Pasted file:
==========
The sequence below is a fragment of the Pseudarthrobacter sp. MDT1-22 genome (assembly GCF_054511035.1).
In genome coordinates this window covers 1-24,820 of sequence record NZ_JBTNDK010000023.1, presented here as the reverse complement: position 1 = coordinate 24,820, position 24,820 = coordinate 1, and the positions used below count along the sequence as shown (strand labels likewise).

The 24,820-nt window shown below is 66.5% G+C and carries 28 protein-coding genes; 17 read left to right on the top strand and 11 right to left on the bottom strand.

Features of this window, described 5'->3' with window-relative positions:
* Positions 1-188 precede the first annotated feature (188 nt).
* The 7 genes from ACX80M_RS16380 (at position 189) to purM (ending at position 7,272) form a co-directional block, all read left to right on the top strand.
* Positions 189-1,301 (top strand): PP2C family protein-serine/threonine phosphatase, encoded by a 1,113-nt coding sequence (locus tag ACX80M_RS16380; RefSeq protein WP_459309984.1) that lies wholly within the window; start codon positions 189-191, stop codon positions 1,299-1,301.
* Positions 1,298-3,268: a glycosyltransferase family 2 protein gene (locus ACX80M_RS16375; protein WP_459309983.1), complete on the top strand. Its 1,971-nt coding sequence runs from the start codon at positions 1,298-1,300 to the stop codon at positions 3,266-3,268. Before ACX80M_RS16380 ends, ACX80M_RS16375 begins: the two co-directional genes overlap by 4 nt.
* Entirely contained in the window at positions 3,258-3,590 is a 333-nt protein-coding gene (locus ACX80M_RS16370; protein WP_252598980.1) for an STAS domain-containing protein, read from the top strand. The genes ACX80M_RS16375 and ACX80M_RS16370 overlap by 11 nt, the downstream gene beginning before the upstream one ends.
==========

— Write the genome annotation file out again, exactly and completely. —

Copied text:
The sequence below is a fragment of the Pseudarthrobacter sp. MDT1-22 genome (assembly GCF_054511035.1).
In genome coordinates this window covers 1-24,820 of sequence record NZ_JBTNDK010000023.1, presented here as the reverse complement: position 1 = coordinate 24,820, position 24,820 = coordinate 1, and the positions used below count along the sequence as shown (strand labels likewise).

The 24,820-nt window shown below is 66.5% G+C and carries 28 protein-coding genes; 17 read left to right on the top strand and 11 right to left on the bottom strand.

Features of this window, described 5'->3' with window-relative positions:
* Positions 1-188 precede the first annotated feature (188 nt).
* The 7 genes from ACX80M_RS16380 (at position 189) to purM (ending at position 7,272) form a co-directional block, all read left to right on the top strand.
* Positions 189-1,301 (top strand): PP2C family protein-serine/threonine phosphatase, encoded by a 1,113-nt coding sequence (locus tag ACX80M_RS16380; RefSeq protein WP_459309984.1) that lies wholly within the window; start codon positions 189-191, stop codon positions 1,299-1,301.
* Positions 1,298-3,268: a glycosyltransferase family 2 protein gene (locus ACX80M_RS16375; protein WP_459309983.1), complete on the top strand. Its 1,971-nt coding sequence runs from the start codon at positions 1,298-1,300 to the stop codon at positions 3,266-3,268. Before ACX80M_RS16380 ends, ACX80M_RS16375 begins: the two co-directional genes overlap by 4 nt.
* Entirely contained in the window at positions 3,258-3,590 is a 333-nt protein-coding gene (locus ACX80M_RS16370; protein WP_252598980.1) for an STAS domain-containing protein, read from the top strand. The genes ACX80M_RS16375 and ACX80M_RS16370 overlap by 11 nt, the downstream gene beginning before the upstream one ends.